Cinnamon and Other Spices

cinammon

Cinnamon has been one of my favorite spices since childhood. I remember growing up and eating white rice with cinnamon when I had a stomach ache, and to this day I’ll sprinkle cinnamon in my coffee if it’s burnt. I also drink cinnamon tea almost daily. I used it often in cooking when I lived alone; I only don’t nowadays because my husband isn’t a big fan of the taste.  Lately, however, I’ve been wondering if my daily dose of cinnamon is healthy.  After all, if variety is the spice of life, should I try not to eat so much of this particular spice?

Studies show that cinnamon is similar to chilies (link to post), in that it has many beneficial health qualities that are not yet fully understood. In fact, scientists have linked the prevalence of certain diseases to different cultures dietary patterns, and to spices in particular. For example, neurogenerative disease are less common in regions where people consume spices regularly, like in the Asian subcontinent, than in the western world.[1] As a result of such observations, many studies have been undertaken to show how spice consumption, particularly cinnamon, is linked to the development and prevention of chronic diseases.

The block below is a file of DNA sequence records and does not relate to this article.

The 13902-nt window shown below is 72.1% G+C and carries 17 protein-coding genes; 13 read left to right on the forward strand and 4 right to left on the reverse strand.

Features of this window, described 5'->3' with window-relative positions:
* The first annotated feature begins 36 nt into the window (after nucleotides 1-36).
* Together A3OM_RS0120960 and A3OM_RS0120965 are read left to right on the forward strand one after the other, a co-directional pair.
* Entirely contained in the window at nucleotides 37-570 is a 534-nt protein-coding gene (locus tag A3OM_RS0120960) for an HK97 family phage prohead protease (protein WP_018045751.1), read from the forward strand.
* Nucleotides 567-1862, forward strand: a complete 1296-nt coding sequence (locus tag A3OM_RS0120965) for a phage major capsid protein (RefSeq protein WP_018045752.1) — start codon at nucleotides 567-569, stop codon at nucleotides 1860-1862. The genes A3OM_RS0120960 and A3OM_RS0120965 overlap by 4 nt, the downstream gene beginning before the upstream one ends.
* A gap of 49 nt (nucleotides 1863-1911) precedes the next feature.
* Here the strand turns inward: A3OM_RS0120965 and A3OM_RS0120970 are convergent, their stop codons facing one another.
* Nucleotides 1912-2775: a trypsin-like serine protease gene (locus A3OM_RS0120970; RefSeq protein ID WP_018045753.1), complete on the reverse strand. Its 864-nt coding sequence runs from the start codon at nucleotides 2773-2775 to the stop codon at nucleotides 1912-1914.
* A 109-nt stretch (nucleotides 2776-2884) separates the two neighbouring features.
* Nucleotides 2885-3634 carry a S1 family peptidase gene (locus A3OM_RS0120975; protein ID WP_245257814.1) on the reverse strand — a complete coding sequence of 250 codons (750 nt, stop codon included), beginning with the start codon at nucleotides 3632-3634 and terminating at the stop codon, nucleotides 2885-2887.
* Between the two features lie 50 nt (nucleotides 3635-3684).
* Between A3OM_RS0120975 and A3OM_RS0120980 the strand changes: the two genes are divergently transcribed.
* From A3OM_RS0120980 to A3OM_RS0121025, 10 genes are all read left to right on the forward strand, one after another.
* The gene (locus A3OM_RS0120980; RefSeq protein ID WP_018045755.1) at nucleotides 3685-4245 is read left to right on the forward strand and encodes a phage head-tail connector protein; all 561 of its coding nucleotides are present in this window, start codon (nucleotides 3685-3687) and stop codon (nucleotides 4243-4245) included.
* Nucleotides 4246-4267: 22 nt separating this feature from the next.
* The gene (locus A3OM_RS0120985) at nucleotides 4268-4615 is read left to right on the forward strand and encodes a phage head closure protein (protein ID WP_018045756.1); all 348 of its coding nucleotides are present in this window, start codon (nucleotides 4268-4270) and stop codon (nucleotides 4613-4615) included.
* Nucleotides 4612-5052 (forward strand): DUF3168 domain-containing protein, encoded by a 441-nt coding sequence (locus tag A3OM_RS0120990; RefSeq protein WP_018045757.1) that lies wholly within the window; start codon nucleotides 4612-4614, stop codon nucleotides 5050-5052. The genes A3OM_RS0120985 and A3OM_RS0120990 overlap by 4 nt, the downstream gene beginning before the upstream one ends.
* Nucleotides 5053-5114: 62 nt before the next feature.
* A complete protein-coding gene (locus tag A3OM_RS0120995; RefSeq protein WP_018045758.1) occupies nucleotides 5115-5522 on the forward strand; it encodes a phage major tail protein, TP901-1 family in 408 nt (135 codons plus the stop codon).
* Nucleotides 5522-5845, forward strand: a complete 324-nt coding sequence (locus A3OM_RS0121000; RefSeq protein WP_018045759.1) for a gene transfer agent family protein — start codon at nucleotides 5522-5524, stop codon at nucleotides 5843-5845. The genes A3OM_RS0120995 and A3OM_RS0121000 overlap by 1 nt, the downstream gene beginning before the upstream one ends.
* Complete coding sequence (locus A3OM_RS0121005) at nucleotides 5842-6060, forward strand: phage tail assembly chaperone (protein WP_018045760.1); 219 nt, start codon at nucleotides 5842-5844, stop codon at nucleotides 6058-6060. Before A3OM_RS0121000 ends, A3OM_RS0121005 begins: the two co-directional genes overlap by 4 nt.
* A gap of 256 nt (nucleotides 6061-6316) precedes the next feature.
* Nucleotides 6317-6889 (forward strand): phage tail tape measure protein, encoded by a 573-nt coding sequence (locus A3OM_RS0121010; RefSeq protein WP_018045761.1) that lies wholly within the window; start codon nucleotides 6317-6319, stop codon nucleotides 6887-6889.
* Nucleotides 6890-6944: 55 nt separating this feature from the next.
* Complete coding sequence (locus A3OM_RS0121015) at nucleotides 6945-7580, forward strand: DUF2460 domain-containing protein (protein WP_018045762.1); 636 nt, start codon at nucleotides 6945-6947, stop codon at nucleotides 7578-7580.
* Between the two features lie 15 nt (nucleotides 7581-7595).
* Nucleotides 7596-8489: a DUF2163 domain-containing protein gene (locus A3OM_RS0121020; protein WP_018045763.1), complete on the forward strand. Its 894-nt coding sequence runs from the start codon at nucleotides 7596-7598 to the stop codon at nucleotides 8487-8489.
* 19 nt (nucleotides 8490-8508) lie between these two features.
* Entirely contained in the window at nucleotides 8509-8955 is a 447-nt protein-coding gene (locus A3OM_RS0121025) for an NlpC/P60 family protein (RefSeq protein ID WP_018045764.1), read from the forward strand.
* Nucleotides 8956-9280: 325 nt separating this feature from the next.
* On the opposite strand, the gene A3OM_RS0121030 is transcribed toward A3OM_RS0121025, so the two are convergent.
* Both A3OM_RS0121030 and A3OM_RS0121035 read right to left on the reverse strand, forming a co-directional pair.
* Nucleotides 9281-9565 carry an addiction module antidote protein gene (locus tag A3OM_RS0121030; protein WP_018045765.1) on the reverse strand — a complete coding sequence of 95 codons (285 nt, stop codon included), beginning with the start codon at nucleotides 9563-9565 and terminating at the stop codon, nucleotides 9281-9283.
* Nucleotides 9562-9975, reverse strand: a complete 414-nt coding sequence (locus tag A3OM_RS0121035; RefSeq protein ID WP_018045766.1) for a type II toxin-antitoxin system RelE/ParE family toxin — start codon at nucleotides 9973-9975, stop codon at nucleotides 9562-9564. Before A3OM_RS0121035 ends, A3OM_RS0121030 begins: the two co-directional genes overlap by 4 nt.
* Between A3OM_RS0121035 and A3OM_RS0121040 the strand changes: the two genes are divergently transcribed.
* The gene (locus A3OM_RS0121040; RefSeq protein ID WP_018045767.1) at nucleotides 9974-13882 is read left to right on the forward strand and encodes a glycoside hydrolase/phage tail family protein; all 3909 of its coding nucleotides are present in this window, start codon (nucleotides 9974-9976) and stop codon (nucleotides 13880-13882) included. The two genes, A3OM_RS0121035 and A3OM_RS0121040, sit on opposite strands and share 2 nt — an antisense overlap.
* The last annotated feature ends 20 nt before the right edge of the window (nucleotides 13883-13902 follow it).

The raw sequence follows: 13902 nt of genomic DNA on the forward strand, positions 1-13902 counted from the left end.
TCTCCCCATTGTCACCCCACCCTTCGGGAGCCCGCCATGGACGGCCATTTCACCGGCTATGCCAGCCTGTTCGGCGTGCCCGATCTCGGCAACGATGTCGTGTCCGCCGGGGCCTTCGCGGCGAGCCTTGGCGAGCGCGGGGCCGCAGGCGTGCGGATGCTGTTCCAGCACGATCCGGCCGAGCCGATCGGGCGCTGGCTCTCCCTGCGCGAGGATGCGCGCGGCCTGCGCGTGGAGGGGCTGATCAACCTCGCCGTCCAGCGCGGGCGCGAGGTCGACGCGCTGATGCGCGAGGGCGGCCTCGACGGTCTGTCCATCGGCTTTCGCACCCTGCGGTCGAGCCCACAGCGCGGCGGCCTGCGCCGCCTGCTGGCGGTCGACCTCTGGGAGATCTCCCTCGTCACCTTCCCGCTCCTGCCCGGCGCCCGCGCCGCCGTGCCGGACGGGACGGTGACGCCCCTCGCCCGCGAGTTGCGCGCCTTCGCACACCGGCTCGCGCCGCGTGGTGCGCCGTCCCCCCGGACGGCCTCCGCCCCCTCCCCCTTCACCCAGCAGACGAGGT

Cinnamon is strongly anti-inflammatory and is considered an anti-oxidant. It is being studied as a potential supplement to prevent or reduce type-two diabetes, as well as improve cholesterol and blood pressure.[2] It possibly diminishes the potential of neurodegenerative diseases, as do other spices including sage, turmeric, horseradish, cumin, licorice, clove, ginger, garlic, coriander, basil, celery seed, onion and different types of pepper.[3]

I freely admit that I eat lots of cinnamon and even more spices on a daily basis. I love spices! And I am happy to find that they potentially represent an upside to my long-term health.

zp8497586rq
Both comments and pings are currently closed.

Comments are closed.